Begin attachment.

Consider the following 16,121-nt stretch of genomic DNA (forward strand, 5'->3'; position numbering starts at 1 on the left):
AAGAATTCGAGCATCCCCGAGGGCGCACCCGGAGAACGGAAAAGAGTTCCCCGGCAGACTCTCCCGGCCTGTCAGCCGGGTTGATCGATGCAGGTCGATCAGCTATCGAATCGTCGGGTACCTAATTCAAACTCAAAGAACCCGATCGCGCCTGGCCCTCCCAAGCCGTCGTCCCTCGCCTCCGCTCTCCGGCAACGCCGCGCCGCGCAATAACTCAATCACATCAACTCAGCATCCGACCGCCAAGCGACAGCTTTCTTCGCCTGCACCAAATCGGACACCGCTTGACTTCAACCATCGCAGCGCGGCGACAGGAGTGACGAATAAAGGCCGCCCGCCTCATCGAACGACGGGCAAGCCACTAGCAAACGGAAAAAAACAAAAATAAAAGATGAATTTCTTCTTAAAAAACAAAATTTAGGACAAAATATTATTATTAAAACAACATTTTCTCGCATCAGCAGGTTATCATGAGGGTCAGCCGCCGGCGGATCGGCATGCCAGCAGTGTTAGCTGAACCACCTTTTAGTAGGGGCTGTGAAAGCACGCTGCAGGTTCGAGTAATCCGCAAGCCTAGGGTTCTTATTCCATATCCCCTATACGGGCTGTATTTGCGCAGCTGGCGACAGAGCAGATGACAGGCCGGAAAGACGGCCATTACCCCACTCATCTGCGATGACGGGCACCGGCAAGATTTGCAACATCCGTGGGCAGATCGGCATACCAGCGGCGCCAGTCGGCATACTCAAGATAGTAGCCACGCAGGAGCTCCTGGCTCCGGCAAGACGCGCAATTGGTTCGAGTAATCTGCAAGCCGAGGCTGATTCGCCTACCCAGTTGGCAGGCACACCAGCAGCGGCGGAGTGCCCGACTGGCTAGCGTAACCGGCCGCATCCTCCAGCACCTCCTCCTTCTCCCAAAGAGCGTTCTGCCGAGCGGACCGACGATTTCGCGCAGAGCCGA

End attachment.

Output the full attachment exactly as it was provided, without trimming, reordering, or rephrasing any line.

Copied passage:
Consider the following 16,121-nt stretch of genomic DNA (forward strand, 5'->3'; position numbering starts at 1 on the left):
AAGAATTCGAGCATCCCCGAGGGCGCACCCGGAGAACGGAAAAGAGTTCCCCGGCAGACTCTCCCGGCCTGTCAGCCGGGTTGATCGATGCAGGTCGATCAGCTATCGAATCGTCGGGTACCTAATTCAAACTCAAAGAACCCGATCGCGCCTGGCCCTCCCAAGCCGTCGTCCCTCGCCTCCGCTCTCCGGCAACGCCGCGCCGCGCAATAACTCAATCACATCAACTCAGCATCCGACCGCCAAGCGACAGCTTTCTTCGCCTGCACCAAATCGGACACCGCTTGACTTCAACCATCGCAGCGCGGCGACAGGAGTGACGAATAAAGGCCGCCCGCCTCATCGAACGACGGGCAAGCCACTAGCAAACGGAAAAAAACAAAAATAAAAGATGAATTTCTTCTTAAAAAACAAAATTTAGGACAAAATATTATTATTAAAACAACATTTTCTCGCATCAGCAGGTTATCATGAGGGTCAGCCGCCGGCGGATCGGCATGCCAGCAGTGTTAGCTGAACCACCTTTTAGTAGGGGCTGTGAAAGCACGCTGCAGGTTCGAGTAATCCGCAAGCCTAGGGTTCTTATTCCATATCCCCTATACGGGCTGTATTTGCGCAGCTGGCGACAGAGCAGATGACAGGCCGGAAAGACGGCCATTACCCCACTCATCTGCGATGACGGGCACCGGCAAGATTTGCAACATCCGTGGGCAGATCGGCATACCAGCGGCGCCAGTCGGCATACTCAAGATAGTAGCCACGCAGGAGCTCCTGGCTCCGGCAAGACGCGCAATTGGTTCGAGTAATCTGCAAGCCGAGGCTGATTCGCCTACCCAGTTGGCAGGCACACCAGCAGCGGCGGAGTGCCCGACTGGCTAGCGTAACCGGCCGCATCCTCCAGCACCTCCTCCTTCTCCCAAAGAGCGTTCTGCCGAGCGGACCGACGATTTCGCGCAGAGCCGA